Chris Frantz on Talking Heads Reunion & More
Hint: There isn't one! But it is the 25th anniversary of Stop Making Sense, so that's cool.
Stop Making Sense, Jonathan Demme’s concert film chronicling the Talking Heads’ shows at L.A.’s Pantages Theater, was hailed as groundbreaking when it was released in 1984. Rarely had a band been depicted so vividly at the peak of its powers, managing to capture the intimacy of being in the room with the performers and adding a visual flair that could only be evoked by a proper filmmaker.
On the 25th anniversary of the movie marked this week by its Blu-Ray debut it still has few equals, as concert spectacles are most often relived via immediate, if lo-fi YouTube clips. Former Talking Heads drummer Chris Frantz, 58, talked to spin.com about the film’s legacy and his continued frustrations over not being able to get the band back together.
How do you think Stop Making Sense has held up over it’s release 25 years ago?
I think it holds up very well. Wasn’t everybody on stage great? Not only that, weren’t the cameramen great? Wasn’t the direction great? Didn’t the lighting people do a great job? And wasn’t the sound wonderful? Everybody did a great job. From the audio recording to the individuals performing…it’s great. (laughs)
With the release of YouTube videos, the way you can see decent footage that sometimes go up the same night of a show, do you think that diminishes the demand for a big-production concert film like this?
I have no idea what the demand is. All I know is it did well the first time, it did well the second time. This is the third release on DVD, and I confess, I do not have a Blu-ray player, and I should probably get one now that I have my wonderful band on a Blu-ray DVD. (laughs)
But in a more general sense, the experience of watching a concert on a screen has changed.
Yeah, but I don’t care how good your computer monitor is, it’s still not the same as a good home theater, and Stop Making Sense was really meant to be seen in a big theater. When you go through a lot of trouble and expense to make something look great and sound great you hope people are watching it on something other than a laptop.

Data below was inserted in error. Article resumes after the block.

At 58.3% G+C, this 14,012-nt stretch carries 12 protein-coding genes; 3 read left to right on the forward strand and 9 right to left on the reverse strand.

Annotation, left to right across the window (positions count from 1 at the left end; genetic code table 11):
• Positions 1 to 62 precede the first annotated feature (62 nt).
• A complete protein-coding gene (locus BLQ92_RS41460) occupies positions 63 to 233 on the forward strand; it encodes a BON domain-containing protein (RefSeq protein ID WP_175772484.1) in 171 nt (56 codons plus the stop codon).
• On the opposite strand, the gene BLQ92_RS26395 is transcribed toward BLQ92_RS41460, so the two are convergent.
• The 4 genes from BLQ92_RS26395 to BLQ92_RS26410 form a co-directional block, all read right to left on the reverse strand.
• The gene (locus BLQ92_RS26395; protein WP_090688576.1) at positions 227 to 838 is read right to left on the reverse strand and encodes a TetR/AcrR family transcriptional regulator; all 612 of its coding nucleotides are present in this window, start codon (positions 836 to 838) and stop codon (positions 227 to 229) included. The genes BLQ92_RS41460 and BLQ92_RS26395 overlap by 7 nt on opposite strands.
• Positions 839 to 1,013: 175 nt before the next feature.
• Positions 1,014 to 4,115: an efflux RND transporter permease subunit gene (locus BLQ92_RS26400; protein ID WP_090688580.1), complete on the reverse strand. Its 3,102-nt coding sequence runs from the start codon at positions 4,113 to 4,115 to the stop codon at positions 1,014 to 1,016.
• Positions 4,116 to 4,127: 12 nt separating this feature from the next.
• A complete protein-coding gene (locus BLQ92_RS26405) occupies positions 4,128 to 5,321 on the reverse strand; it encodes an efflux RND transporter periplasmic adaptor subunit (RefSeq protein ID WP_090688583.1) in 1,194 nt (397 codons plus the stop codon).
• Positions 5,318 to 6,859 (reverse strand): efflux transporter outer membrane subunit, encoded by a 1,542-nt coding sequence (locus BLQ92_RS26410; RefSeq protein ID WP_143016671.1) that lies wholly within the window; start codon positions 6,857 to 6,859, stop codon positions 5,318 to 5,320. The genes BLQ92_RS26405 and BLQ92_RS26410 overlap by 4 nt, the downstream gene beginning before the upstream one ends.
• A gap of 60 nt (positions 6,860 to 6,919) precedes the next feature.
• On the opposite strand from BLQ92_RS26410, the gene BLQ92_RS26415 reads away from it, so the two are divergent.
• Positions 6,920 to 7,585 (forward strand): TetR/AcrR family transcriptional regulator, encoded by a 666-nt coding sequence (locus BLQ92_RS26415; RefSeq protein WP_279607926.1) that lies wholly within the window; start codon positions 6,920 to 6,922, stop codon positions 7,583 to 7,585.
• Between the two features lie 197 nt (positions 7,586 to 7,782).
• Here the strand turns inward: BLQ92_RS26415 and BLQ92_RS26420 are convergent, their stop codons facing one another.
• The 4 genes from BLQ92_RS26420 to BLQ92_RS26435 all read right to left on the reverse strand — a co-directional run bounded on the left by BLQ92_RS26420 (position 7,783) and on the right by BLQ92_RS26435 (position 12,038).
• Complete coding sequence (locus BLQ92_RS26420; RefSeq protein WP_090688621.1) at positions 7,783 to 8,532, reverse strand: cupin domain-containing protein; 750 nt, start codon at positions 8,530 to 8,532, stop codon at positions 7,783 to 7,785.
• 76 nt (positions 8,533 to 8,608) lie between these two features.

What are some of your favorite contemporaries in terms of those kinds of rock films?
I can’t think of any. (laughs) I haven’t seen a concert film in a really long time. God bless Sting and the boys in U2, but somehow their movies didn’t rock the ways ours did. In fact, it’s too bad we can’t give the Talking Heads band one more shot. Our singer doesn’t agree with me on that. I think it might be fun to take one more lap around the track.
So, that situation is as hopeless as ever?
It is. The rest of the band would love to do something but our singer doesn’t see it that way. He prefers to play “Burning Down the House” with a Talking Heads cover band while wearing a tutu and then tell us that to go out would make us a parody of ourselves.
Often, bands forget their differences as they get olderget older that goes away. It’s like ‘We used to have our differences but we’re of a certain age now, and if people want to see us we should be honored, not annoyed.’
See, but with Talking Heads there are no differences. We never had any big fights, all that is somebody’s imagination. There are no differences, there’s just one guy who doesn’t want to do it. So, life goes on and we have a nice Blu-ray DVD to watch.
You guys played on the first Gorillaz record, and supposedly there’s another collaboration in the works, is there any update on that?
I’ve heard from Damon Albarn but I haven’t heard anything about that. We did have a nice little rendezvous when the Tom Tom Club [his band with wife/Talking Heads bassist Tina Weymouth] played in Tokyo and Osaka. We also a nice little sitdown with a band called the Ting Tings. We might do something together with them, but I don’t know if it’d be on one of our records or one of their records. time will tell.
I forgot about how “Genius of Love,” has a star turn in Stop Making Sense, when David’s off getting into his big suit. That song became so influential in terms of sampling-do you feel like you have this continuing relationship with hip-hop?
I used to feel that way. I’m less excited about hip-hop in this point in time, with guys like Kanye West and Jay-Z. They might be selling some records but when I see them on stage with Rihanna, I can’t take my eyes off Rihanna, and I can’t wait until they get out of the picture again. I guess I’m old-school hip-hop. I’m not talking about the music as so much the vocals-when a rapper sounds like somebody giving you directions from a toll booth, they sort of lose me.
You mentioned the Ting Tings. I don’t know how much you get out and check out bands, but I’m curious what other bands have caught your ear.
There’s this band from Denmark called the Asteroid Galaxy Tour. They’re funky and the girl is great-looking.
Actually, you might have a type because they kind of sound like the Ting Tings. And both have women who kinda look like…Tina Weymouth.
(Laughs) Lykke Li, too. I definitely do have a type.
WATCH: The Talking Heads Stop Making Sense Trailer